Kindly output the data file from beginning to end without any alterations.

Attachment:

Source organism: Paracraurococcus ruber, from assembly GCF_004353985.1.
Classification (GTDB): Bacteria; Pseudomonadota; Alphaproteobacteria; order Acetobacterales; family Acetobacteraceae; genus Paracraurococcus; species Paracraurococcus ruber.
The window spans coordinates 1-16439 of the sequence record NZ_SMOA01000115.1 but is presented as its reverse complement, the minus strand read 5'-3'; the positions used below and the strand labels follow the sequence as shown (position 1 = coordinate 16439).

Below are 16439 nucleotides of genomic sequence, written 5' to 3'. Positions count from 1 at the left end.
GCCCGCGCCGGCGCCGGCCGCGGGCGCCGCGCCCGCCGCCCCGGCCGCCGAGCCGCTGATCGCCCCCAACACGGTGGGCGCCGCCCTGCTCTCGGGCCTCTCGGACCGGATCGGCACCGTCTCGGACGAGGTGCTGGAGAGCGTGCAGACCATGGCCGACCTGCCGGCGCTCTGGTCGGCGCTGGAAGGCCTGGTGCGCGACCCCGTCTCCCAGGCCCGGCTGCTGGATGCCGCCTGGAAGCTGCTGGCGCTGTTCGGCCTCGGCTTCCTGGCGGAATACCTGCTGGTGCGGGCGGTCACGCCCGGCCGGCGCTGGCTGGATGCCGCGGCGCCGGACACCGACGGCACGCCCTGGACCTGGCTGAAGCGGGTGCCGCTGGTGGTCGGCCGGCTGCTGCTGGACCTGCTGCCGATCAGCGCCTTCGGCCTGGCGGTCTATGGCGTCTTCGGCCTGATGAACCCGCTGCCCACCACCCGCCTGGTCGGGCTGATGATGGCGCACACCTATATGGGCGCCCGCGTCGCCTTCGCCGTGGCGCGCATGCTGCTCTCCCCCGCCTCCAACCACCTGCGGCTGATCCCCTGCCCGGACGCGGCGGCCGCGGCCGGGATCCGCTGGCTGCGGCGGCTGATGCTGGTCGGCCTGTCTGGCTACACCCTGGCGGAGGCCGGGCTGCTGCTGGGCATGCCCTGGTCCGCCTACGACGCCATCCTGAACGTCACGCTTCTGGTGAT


Source organism: Paracraurococcus ruber, from assembly GCF_004353985.1.
Classification (GTDB): Bacteria; Pseudomonadota; Alphaproteobacteria; order Acetobacterales; family Acetobacteraceae; genus Paracraurococcus; species Paracraurococcus ruber.
The window spans coordinates 1-16439 of the sequence record NZ_SMOA01000115.1 but is presented as its reverse complement, the minus strand read 5'-3'; the positions used below and the strand labels follow the sequence as shown (position 1 = coordinate 16439).

Below are 16439 nucleotides of genomic sequence, written 5' to 3'. Positions count from 1 at the left end.
GCCCGCGCCGGCGCCGGCCGCGGGCGCCGCGCCCGCCGCCCCGGCCGCCGAGCCGCTGATCGCCCCCAACACGGTGGGCGCCGCCCTGCTCTCGGGCCTCTCGGACCGGATCGGCACCGTCTCGGACGAGGTGCTGGAGAGCGTGCAGACCATGGCCGACCTGCCGGCGCTCTGGTCGGCGCTGGAAGGCCTGGTGCGCGACCCCGTCTCCCAGGCCCGGCTGCTGGATGCCGCCTGGAAGCTGCTGGCGCTGTTCGGCCTCGGCTTCCTGGCGGAATACCTGCTGGTGCGGGCGGTCACGCCCGGCCGGCGCTGGCTGGATGCCGCGGCGCCGGACACCGACGGCACGCCCTGGACCTGGCTGAAGCGGGTGCCGCTGGTGGTCGGCCGGCTGCTGCTGGACCTGCTGCCGATCAGCGCCTTCGGCCTGGCGGTCTATGGCGTCTTCGGCCTGATGAACCCGCTGCCCACCACCCGCCTGGTCGGGCTGATGATGGCGCACACCTATATGGGCGCCCGCGTCGCCTTCGCCGTGGCGCGCATGCTGCTCTCCCCCGCCTCCAACCACCTGCGGCTGATCCCCTGCCCGGACGCGGCGGCCGCGGCCGGGATCCGCTGGCTGCGGCGGCTGATGCTGGTCGGCCTGTCTGGCTACACCCTGGCGGAGGCCGGGCTGCTGCTGGGCATGCCCTGGTCCGCCTACGACGCCATCCTGAACGTCACGCTTCTGGTGAT